As readers of The BMJ, there’s a good chance you are familiar with the burden of disease (BoD) approach. BoD is a systematic scientific effort to quantify the comparative magnitude of health loss due to disease, injury, and risk factors by age, sex, and geography for specific points in time.
It combines measures of morbidity and disability to quantify the effect of disease on populations using measures such as disability adjusted life years (DALYs) and quality adjusted life years (QALYs).
Death does not tell the full story
Public health has traditionally placed a strong emphasis on causes of death, using mortality indicators that have indeed stood the test of time. But death does not tell the full story and it’s not enough to just register why someone dies. Lives are often blighted by diseases that cause misery, disability, and pain. Back pain and depression, for example, don’t kill but shouldn’t they count and be counted nonetheless? Disability and quality of life need to take centre stage when we consider wellbeing and life expectancy.
A BoD approach makes all of this possible, which might make you wonder why less than half of Member States of WHO/Europe have attempted a BoD study. It’s not for lack of motivation. Many countries are keen to understand national and regional burden of disease but the sheer complexity of a BoD study is daunting. What’s more, BoD methodology is complex and is used in variable ways which can lead to difficulties in comparing studies and affect the quality of conclusions drawn. For policy makers, BoD can seem like one more riddle in a confusing jumble of conflicting evidence.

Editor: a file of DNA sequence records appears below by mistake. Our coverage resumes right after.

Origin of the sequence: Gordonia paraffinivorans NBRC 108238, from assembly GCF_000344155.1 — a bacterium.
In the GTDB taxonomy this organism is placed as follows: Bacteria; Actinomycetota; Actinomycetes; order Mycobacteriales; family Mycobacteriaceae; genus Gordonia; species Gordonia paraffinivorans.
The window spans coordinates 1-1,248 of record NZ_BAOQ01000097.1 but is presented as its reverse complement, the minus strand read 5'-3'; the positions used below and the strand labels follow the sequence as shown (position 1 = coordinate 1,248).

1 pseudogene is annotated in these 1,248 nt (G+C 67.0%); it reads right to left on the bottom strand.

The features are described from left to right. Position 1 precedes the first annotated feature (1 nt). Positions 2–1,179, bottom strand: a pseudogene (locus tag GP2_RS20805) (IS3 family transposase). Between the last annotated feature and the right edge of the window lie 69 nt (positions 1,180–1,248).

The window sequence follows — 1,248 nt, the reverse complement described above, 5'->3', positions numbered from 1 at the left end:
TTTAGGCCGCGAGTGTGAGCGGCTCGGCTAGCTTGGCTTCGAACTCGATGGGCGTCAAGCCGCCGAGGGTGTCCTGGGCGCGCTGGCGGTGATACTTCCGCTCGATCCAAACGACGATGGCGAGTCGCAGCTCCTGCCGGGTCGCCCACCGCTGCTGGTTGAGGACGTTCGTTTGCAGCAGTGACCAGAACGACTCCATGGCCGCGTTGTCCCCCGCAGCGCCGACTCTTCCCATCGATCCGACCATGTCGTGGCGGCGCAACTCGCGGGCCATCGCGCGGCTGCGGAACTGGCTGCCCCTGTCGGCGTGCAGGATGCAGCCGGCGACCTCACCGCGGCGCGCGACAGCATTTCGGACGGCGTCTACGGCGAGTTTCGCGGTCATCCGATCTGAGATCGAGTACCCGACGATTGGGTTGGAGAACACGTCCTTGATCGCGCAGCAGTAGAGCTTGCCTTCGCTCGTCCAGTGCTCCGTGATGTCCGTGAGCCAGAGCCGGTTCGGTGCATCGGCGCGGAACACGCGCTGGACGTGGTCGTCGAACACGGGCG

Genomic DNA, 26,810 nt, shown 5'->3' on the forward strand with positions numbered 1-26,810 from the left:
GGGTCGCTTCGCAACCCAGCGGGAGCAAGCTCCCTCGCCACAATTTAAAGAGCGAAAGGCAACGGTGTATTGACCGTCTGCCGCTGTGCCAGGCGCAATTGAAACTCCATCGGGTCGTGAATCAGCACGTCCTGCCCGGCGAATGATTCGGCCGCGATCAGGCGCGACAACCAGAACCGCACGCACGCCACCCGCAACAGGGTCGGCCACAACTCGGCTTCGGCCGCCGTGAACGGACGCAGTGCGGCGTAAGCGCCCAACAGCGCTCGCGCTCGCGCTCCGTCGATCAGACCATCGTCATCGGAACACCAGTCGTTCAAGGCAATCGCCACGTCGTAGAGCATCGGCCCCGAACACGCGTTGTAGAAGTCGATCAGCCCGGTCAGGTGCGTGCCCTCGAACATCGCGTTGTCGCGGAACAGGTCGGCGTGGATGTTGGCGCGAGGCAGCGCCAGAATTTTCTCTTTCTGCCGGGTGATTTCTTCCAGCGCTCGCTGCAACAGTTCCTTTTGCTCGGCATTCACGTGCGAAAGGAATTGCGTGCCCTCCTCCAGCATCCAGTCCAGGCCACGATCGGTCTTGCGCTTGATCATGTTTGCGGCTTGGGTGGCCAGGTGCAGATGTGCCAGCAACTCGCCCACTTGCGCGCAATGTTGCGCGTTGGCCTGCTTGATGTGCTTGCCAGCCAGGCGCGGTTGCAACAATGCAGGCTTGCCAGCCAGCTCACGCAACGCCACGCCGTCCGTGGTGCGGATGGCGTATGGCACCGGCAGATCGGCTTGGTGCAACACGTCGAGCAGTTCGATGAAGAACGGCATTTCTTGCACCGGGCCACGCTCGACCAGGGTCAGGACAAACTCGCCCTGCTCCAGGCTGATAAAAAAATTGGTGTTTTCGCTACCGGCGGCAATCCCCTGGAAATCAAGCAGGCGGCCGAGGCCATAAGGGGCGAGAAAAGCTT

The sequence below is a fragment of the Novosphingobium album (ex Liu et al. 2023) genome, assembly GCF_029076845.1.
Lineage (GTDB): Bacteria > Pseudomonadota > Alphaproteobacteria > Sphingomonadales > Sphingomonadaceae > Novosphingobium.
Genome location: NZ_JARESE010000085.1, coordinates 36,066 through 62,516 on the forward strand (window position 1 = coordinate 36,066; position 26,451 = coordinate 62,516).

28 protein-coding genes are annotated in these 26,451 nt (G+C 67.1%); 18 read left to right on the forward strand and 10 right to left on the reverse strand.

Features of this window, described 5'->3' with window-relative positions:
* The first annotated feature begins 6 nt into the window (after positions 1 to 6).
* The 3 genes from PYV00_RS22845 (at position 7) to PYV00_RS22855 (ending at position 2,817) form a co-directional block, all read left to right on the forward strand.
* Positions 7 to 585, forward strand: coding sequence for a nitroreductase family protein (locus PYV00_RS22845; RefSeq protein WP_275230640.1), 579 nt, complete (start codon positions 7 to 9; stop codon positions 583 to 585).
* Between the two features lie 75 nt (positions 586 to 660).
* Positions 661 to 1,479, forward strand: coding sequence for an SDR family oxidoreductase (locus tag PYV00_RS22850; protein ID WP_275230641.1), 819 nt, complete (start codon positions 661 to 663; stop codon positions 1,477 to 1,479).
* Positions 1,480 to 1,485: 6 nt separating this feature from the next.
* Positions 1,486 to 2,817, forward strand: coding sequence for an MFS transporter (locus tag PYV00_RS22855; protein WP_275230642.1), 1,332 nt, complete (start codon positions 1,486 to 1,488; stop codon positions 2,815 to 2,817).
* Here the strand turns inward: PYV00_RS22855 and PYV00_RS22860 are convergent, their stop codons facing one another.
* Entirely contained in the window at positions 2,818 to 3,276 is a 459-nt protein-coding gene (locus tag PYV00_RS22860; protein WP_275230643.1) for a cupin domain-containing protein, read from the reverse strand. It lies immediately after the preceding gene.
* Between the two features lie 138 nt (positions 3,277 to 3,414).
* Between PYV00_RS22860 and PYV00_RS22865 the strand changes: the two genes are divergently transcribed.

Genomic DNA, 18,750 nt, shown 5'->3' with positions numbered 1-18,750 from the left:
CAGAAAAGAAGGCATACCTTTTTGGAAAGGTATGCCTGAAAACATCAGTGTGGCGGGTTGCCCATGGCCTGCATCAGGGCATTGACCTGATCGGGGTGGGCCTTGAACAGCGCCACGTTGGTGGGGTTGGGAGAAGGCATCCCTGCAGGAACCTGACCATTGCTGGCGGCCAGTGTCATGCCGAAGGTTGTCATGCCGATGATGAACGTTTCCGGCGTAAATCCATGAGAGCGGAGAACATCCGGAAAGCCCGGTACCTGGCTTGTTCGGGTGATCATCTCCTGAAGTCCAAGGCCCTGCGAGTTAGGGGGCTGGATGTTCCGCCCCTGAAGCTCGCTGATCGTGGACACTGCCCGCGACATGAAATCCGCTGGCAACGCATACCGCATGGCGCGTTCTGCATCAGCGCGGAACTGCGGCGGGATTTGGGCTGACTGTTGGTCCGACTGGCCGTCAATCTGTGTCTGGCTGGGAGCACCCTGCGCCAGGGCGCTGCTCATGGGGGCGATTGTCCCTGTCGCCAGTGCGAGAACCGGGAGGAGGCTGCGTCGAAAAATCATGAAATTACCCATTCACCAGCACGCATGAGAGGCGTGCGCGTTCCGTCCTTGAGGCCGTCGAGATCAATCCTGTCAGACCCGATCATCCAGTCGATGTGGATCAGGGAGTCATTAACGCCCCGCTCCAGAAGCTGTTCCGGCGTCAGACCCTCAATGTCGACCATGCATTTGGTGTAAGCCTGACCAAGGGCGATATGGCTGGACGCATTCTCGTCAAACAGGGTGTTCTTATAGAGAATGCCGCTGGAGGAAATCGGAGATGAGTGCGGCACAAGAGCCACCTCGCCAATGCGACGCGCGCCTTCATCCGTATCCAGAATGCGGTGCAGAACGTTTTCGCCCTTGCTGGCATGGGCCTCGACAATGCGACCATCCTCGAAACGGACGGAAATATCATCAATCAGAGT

Empowering the use of methodology
This is why WHO/Europe has joined forces with the Institute for Health Metrics and Evaluation (IHME) at University of Washington (USA), a global leader in burden of disease methodology, to empower national experts and technical advisors to successfully deploy this methodology. At a meeting recently, hosted by Public Health England in London, participants from 10 different countries gathered together. Their shared objective was to provide strategic guidance on comparable studies across the European Region, to provide technical input on BoD methodology, and to persuade policy makers of the value of BoD evidence.
The excitement for the topic was palpable, as well it should be. This piece of the health policy evidence jigsaw stands to change everything. Imagine being able to accurately assess the economic impact of a disease, imagine knowing for certain that precious resources were being allocated where need was greatest, imagine being able to accurately measure progress?
And so the European Burden of Disease Network was launched, under WHO/Europe’s European Health Information Initiative, and its first meeting achieved more than talk. By the end there were firm undertakings to develop a manual to explain BoD methodology, to share experience of international collaboration, operational requirements for studies, and to promote international and national BoD activities.
The Network will meet regularly and work has already begun on a BoD manual that helps countries to conduct these complex studies.
Claudia Stein is the Director of the Division of Information, Evidence, Research and Innovation at WHO/Europe.
Competing interests statement: No competing interests.